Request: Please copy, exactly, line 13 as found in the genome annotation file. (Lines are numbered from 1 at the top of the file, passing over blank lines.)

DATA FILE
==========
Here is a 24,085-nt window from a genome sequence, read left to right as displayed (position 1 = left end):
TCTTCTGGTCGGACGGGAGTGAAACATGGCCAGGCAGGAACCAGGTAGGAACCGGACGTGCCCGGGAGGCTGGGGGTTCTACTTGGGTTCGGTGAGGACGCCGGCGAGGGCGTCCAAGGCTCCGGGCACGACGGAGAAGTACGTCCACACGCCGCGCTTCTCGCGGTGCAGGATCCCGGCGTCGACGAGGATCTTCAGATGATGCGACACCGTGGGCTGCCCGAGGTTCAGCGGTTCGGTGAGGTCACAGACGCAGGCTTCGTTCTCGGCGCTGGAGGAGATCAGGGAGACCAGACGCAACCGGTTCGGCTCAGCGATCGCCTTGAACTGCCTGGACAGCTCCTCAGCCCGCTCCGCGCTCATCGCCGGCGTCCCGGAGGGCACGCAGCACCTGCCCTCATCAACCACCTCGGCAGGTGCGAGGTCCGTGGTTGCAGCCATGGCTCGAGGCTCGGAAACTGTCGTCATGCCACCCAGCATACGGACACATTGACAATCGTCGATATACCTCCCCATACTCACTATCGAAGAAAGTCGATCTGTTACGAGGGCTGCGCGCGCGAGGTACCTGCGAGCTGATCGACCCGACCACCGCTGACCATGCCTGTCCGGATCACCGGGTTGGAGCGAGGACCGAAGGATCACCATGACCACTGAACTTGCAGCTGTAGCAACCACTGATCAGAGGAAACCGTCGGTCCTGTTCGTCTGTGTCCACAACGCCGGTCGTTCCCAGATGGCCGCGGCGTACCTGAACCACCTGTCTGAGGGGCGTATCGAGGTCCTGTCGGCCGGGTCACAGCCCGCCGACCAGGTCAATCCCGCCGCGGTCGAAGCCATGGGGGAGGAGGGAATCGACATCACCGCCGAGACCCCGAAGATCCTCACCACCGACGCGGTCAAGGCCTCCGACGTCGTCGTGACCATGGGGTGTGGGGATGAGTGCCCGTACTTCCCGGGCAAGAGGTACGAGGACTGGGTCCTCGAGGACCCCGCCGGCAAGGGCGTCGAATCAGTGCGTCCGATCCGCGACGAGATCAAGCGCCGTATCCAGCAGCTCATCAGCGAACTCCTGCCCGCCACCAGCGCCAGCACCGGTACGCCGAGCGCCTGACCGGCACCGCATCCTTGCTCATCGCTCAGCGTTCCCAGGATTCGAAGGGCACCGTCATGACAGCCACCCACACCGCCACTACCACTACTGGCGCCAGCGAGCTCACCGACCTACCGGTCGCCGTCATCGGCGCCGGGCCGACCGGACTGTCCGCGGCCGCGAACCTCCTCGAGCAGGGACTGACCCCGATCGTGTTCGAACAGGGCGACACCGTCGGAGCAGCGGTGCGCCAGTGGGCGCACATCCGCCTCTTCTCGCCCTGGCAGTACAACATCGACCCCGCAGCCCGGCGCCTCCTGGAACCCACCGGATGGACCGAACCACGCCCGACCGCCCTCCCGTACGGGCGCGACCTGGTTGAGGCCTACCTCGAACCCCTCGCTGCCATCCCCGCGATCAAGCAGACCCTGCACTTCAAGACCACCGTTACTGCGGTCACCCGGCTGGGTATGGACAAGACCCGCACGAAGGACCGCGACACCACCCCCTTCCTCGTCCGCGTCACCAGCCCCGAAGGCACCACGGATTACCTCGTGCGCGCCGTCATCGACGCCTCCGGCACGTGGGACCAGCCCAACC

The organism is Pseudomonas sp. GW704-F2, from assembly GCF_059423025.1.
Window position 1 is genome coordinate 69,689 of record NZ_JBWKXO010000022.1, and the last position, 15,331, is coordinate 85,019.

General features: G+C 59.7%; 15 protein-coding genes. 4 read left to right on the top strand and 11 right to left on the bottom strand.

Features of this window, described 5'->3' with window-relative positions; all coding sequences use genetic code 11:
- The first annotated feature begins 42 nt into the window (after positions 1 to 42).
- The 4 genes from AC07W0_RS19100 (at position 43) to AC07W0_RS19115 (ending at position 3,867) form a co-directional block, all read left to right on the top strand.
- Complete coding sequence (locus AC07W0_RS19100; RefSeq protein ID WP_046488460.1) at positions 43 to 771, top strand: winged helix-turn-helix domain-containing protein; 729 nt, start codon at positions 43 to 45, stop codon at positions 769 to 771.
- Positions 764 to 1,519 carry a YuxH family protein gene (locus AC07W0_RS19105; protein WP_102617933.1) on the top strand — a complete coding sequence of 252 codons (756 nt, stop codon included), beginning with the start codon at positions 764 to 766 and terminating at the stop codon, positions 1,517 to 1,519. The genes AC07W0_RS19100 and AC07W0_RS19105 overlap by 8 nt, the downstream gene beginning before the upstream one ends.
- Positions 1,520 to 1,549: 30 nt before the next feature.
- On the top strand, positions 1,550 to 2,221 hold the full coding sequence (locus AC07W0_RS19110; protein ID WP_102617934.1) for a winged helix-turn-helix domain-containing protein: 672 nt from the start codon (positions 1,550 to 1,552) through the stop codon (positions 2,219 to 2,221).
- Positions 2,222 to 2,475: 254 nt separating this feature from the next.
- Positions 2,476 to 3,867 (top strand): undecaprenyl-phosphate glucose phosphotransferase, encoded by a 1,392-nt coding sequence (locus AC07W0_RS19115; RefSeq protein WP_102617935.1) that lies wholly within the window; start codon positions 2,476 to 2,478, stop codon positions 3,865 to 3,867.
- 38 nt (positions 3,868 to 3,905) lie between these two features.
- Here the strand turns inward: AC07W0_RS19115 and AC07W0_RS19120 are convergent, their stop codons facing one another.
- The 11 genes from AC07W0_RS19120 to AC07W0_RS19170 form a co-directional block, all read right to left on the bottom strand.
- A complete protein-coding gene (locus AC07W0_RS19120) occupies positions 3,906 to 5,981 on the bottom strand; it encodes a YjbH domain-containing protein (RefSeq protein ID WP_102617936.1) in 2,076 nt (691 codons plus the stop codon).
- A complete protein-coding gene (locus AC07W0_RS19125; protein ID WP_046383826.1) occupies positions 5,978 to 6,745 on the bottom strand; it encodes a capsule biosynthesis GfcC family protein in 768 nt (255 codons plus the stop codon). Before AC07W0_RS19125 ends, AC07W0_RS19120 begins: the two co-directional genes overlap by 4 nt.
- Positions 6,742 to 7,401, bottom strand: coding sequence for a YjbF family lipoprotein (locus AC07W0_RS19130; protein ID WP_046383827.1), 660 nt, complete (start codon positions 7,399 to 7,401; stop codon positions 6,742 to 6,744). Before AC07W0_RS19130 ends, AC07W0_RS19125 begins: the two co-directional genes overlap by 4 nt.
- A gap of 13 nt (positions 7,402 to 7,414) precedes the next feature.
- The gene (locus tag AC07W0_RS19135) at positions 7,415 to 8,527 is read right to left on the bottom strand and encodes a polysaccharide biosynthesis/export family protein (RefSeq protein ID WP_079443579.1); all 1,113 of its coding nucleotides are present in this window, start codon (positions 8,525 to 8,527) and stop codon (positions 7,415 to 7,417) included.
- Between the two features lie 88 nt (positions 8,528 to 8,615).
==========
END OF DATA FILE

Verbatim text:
- Positions 2,222 to 2,475: 254 nt separating this feature from the next.